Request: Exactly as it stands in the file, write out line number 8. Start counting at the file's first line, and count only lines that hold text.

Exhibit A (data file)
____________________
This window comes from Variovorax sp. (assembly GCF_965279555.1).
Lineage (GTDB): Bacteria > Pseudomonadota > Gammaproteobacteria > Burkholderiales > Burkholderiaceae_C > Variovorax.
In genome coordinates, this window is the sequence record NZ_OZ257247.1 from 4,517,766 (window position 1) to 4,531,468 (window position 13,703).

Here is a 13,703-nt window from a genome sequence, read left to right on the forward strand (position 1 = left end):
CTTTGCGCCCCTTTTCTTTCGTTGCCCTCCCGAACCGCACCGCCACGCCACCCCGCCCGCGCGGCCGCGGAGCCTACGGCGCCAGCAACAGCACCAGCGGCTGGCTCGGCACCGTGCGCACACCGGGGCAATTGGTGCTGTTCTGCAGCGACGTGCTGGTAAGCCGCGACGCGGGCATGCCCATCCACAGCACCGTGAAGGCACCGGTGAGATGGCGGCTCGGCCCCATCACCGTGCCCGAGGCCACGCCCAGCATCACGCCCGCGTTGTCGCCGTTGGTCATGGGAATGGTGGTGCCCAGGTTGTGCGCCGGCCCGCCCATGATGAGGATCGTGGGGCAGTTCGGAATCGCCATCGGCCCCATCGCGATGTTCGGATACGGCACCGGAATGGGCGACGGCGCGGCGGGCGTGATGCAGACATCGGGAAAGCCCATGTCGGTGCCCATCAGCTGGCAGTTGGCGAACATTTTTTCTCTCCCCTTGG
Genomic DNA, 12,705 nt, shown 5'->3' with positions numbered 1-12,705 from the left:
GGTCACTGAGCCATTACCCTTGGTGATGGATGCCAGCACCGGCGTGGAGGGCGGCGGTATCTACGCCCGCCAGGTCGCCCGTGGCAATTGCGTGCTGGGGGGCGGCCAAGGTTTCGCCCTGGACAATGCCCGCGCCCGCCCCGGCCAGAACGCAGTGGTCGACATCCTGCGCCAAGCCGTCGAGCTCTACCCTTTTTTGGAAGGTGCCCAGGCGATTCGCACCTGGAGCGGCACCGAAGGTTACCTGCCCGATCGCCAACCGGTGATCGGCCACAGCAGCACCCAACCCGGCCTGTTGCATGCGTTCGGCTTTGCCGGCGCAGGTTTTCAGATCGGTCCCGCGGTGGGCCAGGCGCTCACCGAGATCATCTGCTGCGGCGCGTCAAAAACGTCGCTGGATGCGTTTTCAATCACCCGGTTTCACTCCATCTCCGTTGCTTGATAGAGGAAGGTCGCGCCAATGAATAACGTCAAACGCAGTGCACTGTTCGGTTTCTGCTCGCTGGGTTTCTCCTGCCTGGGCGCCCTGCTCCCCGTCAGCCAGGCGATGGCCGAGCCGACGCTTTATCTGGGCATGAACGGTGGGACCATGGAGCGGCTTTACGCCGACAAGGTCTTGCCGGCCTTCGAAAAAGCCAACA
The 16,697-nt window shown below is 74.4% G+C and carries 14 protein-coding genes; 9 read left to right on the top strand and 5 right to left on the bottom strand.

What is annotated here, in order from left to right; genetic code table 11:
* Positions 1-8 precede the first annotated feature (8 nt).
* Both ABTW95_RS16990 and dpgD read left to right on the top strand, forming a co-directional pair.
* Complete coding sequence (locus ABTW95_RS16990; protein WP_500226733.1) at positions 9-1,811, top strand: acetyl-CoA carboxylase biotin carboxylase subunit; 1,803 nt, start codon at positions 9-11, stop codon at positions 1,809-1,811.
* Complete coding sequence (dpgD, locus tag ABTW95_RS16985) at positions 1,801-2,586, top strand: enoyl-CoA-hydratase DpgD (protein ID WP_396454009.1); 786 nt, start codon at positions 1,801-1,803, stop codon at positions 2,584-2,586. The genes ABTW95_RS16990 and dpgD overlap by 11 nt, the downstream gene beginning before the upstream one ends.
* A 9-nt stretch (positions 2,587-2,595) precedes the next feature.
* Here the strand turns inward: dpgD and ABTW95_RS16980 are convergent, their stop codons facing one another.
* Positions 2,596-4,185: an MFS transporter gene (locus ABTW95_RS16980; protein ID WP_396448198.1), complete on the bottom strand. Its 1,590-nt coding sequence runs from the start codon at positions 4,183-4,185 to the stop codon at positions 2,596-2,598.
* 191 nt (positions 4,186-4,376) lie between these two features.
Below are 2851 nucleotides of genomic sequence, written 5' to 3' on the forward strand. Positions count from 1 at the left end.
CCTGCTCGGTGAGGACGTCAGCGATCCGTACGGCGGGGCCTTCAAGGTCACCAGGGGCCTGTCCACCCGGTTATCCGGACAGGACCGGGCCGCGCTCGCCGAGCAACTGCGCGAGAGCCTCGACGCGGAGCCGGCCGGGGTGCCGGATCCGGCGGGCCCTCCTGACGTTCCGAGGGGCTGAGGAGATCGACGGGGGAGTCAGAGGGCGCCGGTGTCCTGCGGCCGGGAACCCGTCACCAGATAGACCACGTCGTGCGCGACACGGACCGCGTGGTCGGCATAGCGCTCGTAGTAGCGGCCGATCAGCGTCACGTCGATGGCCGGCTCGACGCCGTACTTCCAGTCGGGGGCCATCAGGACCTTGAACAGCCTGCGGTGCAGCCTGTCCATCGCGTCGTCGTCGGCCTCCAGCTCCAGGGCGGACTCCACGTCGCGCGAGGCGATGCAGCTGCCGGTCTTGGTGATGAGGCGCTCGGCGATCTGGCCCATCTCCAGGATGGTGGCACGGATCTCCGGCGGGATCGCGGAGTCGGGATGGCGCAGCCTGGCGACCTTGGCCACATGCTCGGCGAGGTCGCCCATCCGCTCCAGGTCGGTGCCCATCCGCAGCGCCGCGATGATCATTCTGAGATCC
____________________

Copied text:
The 16,697-nt window shown below is 74.4% G+C and carries 14 protein-coding genes; 9 read left to right on the top strand and 5 right to left on the bottom strand.